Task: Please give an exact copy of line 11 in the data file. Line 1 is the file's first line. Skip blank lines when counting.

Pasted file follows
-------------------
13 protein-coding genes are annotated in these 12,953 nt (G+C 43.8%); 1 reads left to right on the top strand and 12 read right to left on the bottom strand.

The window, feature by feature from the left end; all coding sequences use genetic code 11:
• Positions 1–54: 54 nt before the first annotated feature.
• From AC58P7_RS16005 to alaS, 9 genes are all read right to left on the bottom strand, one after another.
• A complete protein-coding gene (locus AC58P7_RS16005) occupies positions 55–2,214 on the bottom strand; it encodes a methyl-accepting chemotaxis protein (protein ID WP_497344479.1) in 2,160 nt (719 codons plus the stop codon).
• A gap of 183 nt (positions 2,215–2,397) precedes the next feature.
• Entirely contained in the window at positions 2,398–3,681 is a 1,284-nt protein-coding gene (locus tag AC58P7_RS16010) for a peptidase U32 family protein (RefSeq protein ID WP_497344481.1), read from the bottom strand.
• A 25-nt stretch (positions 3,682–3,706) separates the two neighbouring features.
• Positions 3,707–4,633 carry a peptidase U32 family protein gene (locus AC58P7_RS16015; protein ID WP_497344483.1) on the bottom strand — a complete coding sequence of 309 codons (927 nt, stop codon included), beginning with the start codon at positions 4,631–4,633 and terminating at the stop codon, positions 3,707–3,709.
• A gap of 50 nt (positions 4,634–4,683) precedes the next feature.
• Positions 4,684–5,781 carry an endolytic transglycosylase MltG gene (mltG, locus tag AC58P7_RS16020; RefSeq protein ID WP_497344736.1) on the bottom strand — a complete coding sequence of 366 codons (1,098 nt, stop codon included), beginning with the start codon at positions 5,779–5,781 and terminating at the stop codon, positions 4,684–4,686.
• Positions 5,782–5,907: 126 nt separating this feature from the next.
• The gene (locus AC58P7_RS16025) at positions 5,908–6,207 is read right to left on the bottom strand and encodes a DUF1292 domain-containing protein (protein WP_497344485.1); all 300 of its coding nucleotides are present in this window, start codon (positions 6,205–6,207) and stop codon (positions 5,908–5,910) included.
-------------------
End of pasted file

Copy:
• Positions 4,684–5,781 carry an endolytic transglycosylase MltG gene (mltG, locus tag AC58P7_RS16020; RefSeq protein ID WP_497344736.1) on the bottom strand — a complete coding sequence of 366 codons (1,098 nt, stop codon included), beginning with the start codon at positions 5,779–5,781 and terminating at the stop codon, positions 4,684–4,686.